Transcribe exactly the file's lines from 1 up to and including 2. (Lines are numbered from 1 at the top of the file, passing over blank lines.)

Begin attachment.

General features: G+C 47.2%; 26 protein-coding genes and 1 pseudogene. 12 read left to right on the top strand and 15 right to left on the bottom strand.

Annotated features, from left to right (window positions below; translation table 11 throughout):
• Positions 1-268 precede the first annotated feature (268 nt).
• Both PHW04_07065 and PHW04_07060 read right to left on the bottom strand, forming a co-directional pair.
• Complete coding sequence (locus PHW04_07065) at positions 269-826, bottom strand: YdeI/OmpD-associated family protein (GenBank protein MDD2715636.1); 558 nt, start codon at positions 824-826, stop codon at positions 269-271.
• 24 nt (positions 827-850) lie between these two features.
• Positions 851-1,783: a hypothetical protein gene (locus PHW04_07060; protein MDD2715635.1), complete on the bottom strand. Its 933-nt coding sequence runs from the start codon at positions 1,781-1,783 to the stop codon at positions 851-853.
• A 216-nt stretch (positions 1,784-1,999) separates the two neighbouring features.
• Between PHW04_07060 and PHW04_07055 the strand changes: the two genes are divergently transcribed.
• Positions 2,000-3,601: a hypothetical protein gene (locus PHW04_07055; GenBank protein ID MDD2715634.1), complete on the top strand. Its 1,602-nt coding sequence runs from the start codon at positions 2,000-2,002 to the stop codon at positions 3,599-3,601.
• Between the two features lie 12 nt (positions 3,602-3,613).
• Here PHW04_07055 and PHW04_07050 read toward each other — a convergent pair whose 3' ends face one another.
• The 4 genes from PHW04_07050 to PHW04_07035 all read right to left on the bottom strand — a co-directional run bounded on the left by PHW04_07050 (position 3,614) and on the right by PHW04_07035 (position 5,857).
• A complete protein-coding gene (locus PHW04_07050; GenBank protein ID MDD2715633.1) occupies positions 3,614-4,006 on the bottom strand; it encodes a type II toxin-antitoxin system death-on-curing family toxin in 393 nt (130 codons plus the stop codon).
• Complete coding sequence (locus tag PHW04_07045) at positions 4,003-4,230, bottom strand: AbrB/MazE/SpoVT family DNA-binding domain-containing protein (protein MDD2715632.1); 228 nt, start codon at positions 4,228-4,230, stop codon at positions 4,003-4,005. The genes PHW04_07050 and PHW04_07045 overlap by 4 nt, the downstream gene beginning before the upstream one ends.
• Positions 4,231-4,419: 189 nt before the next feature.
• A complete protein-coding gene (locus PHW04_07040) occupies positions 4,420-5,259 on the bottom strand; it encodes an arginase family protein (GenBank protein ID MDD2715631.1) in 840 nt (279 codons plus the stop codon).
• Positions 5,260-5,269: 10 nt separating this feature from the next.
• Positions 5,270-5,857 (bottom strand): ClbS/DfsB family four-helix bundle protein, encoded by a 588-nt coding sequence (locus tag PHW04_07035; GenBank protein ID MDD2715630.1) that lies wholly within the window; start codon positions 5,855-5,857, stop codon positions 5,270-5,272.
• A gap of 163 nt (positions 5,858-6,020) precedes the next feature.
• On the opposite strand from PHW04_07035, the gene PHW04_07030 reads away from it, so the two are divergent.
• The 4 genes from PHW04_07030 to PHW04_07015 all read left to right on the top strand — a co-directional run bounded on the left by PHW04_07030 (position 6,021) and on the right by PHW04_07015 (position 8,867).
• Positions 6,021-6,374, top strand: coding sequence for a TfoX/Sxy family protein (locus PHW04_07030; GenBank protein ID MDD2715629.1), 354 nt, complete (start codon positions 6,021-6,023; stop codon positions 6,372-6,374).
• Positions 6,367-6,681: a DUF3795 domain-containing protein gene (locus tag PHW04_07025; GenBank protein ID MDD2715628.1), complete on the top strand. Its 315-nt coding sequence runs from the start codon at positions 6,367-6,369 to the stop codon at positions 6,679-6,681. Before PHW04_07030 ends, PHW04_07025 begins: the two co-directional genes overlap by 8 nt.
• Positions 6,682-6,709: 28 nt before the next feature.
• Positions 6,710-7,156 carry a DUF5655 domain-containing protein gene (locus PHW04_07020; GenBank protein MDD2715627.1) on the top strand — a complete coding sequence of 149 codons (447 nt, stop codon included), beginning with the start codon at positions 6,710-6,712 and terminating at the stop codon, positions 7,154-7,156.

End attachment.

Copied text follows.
General features: G+C 47.2%; 26 protein-coding genes and 1 pseudogene. 12 read left to right on the top strand and 15 right to left on the bottom strand.

Annotated features, from left to right (window positions below; translation table 11 throughout):